Another posts

tickly definition nasality definition examples of chitons oblique fire turn the table meaning kirkyard definition klux definition knapping hammer good naturedness trackable definition run afoul definition bocca meaning good measure meaning good breeding chaffed hands perficient definition crow flowers define unvalued your most obedient servant transmutable definition culturist definition under wraps definition standing ovation definition business line definition fortune telling examples to bear out glyphics definition counter drain timelessly definition swaggy definition magot pie goggled definition crow flowers drop the curtain expatiation definition turcopolier definition



  • Webster's Revised Unabridged Dictionary
    • n Siphuncle (Zoöl) The tube which runs through the partitions of chambered cephalopod shells.
    • ***
Century Dictionary and Cyclopedia
    • n siphuncle In zoöl:
    • n siphuncle A siphon; especially, the siphon or funnel of tetrabranchiate cephalopods, between the chambers of the shell which it connects. See cut under Tetrabranchiata.
    • n siphuncle In entomology, same as nectary, 2. Also called cornicle, honey-tube, siphonet, and siphunculus.
    • n siphuncle In the cephalopods, the calcareous tubular wail of the siphon.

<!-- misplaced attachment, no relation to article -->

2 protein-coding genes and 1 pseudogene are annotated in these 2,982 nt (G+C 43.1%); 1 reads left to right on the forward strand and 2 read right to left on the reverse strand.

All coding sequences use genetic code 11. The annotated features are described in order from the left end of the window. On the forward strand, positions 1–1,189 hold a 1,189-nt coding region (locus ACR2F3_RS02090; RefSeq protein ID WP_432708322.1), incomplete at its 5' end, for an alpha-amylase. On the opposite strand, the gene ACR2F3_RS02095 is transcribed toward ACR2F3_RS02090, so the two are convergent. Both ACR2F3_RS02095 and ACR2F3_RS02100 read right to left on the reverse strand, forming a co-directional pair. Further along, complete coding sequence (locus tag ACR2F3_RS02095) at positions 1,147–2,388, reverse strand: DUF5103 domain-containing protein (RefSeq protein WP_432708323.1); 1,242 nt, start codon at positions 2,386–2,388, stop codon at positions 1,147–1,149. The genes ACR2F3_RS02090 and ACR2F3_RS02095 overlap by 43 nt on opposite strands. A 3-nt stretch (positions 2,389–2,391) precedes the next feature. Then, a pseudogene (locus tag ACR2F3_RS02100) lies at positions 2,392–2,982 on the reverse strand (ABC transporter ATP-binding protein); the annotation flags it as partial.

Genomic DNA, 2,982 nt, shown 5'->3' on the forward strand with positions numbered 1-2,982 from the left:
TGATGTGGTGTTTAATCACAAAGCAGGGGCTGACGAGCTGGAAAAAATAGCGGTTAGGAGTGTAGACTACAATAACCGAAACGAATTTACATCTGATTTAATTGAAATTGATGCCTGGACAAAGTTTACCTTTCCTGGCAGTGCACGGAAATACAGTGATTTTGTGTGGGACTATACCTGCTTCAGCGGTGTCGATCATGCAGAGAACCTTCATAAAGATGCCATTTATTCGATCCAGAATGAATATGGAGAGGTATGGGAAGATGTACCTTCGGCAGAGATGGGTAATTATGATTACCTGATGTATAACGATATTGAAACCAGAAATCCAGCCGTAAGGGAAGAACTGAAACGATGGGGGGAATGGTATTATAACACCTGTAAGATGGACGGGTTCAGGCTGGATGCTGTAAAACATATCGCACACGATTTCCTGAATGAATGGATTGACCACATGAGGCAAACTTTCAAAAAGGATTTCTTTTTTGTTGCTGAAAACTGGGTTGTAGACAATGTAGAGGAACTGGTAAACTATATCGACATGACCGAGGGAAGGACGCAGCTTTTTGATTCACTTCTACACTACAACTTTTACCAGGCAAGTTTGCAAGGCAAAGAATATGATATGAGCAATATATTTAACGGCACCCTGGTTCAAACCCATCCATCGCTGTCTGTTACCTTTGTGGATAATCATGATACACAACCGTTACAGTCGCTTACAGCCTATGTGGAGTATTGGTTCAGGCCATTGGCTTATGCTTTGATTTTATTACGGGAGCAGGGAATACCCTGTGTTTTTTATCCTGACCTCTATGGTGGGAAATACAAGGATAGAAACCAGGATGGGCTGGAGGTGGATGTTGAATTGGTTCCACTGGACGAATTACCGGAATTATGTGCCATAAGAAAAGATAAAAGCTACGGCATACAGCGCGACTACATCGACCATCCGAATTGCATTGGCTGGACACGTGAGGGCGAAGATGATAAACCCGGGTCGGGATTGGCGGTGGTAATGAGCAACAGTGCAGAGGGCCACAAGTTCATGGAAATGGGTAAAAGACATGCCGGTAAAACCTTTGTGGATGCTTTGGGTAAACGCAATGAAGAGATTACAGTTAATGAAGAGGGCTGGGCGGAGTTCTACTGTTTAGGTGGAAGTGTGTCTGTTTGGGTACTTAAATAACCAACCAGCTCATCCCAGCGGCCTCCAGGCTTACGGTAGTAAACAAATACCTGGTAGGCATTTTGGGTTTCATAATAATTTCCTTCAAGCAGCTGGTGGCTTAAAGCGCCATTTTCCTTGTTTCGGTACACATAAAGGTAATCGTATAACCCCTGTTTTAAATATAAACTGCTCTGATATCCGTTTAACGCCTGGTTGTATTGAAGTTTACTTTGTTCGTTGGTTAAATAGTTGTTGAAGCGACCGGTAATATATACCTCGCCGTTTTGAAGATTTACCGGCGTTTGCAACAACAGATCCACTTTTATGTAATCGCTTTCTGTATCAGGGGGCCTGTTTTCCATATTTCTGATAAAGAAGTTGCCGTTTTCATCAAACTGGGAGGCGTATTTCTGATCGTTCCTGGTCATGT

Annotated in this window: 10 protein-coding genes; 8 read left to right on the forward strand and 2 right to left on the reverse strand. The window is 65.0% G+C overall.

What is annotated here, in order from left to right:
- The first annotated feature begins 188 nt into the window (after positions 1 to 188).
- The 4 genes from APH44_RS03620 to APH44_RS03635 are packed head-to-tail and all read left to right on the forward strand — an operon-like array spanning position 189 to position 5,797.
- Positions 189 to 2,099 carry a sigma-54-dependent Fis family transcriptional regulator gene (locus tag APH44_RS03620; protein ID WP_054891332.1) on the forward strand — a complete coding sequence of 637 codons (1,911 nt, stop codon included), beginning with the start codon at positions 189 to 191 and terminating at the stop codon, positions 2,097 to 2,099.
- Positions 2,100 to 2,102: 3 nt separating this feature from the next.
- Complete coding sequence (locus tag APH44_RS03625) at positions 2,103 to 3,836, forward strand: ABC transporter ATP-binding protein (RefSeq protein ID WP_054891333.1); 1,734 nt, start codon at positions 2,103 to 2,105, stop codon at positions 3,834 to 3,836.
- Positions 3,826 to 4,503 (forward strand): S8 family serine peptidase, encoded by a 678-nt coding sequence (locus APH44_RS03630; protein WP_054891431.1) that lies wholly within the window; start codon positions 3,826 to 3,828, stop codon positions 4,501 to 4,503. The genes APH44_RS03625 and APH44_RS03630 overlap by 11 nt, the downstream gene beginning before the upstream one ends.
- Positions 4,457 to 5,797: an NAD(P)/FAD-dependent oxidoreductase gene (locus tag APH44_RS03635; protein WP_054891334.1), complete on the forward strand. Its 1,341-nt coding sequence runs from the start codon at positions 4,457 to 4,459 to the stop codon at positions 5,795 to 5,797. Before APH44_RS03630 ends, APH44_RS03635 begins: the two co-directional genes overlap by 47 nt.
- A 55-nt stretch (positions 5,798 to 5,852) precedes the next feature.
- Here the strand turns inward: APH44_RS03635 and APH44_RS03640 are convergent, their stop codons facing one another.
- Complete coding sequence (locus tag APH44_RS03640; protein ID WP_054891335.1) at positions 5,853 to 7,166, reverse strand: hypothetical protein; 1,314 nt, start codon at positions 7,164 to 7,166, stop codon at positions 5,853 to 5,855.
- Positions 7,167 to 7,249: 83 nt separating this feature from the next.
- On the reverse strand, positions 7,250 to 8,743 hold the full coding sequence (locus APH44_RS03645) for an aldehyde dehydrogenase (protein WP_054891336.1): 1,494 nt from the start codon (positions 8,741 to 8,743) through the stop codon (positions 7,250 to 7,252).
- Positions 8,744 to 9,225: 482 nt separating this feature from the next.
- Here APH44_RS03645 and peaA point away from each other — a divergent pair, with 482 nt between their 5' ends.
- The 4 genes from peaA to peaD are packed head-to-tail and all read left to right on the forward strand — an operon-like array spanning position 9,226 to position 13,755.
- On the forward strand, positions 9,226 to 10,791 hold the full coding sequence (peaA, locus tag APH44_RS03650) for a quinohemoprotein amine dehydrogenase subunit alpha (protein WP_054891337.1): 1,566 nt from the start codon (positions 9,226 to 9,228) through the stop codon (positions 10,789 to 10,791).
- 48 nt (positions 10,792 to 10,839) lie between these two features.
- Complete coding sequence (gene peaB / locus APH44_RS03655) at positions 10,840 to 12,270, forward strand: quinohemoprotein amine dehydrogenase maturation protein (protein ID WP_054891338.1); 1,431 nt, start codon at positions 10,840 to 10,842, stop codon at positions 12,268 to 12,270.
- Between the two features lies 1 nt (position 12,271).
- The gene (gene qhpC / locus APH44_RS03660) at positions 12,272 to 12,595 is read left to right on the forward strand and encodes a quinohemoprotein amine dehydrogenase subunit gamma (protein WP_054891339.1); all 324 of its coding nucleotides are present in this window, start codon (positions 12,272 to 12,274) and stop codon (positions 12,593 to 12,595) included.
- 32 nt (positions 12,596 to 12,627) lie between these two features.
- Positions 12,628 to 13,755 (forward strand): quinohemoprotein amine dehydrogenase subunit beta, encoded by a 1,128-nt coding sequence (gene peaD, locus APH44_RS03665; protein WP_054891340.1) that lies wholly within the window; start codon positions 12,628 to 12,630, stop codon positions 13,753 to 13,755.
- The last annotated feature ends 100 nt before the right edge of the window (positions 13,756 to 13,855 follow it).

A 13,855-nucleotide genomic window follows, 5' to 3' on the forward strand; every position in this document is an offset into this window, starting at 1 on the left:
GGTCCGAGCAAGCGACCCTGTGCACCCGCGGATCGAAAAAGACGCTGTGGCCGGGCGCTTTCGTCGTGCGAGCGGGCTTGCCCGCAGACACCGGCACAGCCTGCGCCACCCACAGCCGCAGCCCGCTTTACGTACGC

• n siphuncle The protrusible portion of the mouth-parts of a true louse, supposed to be modifications of the epipharynx and hypopharynx.
    • ***
Chambers's Twentieth Century Dictionary
    • Siphuncle the siphon or funnel of tetrabranchiate cephalopods: a nectary
    • ***


Webster's Revised Unabridged Dictionary
L. siphunculus, sipunculus, dim. of sipho,. See Siphon
Chambers's Twentieth Century Dictionary
Fr.,—Gr., siphōnsiphlos, hollow.


In literature:

Nectaries: honey-tubes, cornicles, siphuncles; q.v.
"Explanation of Terms Used in Entomology" by John. B. Smith
An extinct genus of chambered shells, allied to the Ammonites, having the siphuncle near the dorsal margin.
"Principles of Geology" by Charles Lyell
In Ammonoids the siphuncle is always marginal, and usually external.
"Encyclopaedia Britannica, 11th Edition, Volume 5, Slice 6" by Various